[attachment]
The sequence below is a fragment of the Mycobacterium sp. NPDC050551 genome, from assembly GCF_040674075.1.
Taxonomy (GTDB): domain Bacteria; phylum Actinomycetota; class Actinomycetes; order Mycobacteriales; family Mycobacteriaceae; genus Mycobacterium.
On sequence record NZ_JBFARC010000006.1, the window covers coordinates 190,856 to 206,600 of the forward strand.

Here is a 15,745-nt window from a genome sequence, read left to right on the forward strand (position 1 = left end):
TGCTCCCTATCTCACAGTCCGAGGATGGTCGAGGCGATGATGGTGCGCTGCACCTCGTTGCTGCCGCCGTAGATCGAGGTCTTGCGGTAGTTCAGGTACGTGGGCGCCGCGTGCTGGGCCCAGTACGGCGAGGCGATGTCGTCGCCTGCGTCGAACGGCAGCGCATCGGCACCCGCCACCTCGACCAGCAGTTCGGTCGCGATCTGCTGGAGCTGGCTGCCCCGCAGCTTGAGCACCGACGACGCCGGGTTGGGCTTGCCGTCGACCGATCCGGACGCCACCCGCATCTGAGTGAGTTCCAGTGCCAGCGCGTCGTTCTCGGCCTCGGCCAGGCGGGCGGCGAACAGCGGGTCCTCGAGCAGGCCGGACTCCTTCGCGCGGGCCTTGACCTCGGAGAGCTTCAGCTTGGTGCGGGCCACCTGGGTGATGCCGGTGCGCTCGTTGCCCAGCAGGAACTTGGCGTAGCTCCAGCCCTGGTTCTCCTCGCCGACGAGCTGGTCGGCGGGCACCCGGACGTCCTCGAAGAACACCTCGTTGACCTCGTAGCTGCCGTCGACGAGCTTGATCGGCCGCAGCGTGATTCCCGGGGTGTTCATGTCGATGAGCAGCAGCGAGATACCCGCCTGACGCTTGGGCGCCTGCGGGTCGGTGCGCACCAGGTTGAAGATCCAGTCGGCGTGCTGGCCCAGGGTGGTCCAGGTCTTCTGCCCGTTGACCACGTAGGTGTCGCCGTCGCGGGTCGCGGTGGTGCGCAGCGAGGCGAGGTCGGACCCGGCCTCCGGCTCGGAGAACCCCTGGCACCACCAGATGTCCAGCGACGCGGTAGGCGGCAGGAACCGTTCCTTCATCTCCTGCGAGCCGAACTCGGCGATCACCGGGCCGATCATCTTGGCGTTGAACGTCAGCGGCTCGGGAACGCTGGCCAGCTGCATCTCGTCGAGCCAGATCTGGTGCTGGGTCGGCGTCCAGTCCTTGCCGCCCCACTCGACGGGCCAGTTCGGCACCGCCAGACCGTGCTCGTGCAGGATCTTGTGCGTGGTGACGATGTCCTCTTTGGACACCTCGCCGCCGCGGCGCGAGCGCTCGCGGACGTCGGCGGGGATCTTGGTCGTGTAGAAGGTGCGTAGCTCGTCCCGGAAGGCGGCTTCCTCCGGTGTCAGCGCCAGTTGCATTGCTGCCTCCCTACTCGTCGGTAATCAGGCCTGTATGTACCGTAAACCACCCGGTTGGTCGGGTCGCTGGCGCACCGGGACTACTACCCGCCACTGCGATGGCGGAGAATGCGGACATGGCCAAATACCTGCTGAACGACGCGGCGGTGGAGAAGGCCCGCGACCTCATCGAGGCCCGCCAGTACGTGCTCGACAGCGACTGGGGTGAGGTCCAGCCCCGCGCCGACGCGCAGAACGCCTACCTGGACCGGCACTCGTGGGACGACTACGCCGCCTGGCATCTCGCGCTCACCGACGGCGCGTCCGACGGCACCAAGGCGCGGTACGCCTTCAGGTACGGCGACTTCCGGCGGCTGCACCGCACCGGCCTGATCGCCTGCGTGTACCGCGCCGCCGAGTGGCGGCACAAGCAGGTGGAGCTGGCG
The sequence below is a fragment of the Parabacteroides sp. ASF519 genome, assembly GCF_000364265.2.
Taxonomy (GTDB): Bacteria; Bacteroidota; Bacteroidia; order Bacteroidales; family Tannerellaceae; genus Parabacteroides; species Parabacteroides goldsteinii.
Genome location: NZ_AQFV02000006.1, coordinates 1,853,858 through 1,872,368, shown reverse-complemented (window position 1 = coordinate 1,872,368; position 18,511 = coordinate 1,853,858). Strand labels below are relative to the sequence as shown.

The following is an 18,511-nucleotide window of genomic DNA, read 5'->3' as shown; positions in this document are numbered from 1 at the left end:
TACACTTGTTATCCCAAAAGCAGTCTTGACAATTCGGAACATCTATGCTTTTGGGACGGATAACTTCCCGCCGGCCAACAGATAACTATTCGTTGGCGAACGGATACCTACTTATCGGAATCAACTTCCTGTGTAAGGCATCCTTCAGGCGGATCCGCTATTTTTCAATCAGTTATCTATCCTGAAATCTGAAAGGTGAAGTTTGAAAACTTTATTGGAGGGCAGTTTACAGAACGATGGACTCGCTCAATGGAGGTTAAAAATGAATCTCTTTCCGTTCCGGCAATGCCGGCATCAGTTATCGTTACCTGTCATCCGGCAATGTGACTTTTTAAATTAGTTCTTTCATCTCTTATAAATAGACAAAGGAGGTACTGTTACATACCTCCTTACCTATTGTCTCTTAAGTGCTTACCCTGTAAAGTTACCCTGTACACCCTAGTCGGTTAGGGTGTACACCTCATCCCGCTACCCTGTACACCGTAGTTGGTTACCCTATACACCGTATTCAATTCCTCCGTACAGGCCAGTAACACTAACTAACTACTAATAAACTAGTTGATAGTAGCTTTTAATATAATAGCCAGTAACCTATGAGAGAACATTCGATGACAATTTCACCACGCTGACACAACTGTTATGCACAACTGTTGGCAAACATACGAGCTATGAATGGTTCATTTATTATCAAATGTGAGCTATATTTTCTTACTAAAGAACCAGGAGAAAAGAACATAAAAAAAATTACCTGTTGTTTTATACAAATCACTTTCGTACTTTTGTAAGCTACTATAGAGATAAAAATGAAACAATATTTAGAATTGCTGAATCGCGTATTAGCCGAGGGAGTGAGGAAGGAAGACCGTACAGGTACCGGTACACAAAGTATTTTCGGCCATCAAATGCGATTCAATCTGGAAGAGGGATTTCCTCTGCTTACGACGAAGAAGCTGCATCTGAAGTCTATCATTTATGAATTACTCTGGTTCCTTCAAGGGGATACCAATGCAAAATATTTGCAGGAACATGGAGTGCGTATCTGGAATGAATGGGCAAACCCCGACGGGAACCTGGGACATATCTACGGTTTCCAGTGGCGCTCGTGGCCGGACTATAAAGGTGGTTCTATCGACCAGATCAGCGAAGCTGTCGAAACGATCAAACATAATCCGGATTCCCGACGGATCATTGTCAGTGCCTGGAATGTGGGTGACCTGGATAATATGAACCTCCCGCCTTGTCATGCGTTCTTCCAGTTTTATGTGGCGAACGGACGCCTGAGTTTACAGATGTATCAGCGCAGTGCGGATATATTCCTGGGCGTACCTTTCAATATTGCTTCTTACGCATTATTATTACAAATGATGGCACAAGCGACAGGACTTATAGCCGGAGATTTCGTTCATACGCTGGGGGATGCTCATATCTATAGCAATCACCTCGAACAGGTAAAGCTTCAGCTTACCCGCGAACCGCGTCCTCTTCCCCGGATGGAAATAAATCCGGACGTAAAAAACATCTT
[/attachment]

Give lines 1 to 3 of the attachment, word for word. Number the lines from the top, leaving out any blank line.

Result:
The sequence below is a fragment of the Mycobacterium sp. NPDC050551 genome, from assembly GCF_040674075.1.
Taxonomy (GTDB): domain Bacteria; phylum Actinomycetota; class Actinomycetes; order Mycobacteriales; family Mycobacteriaceae; genus Mycobacterium.
On sequence record NZ_JBFARC010000006.1, the window covers coordinates 190,856 to 206,600 of the forward strand.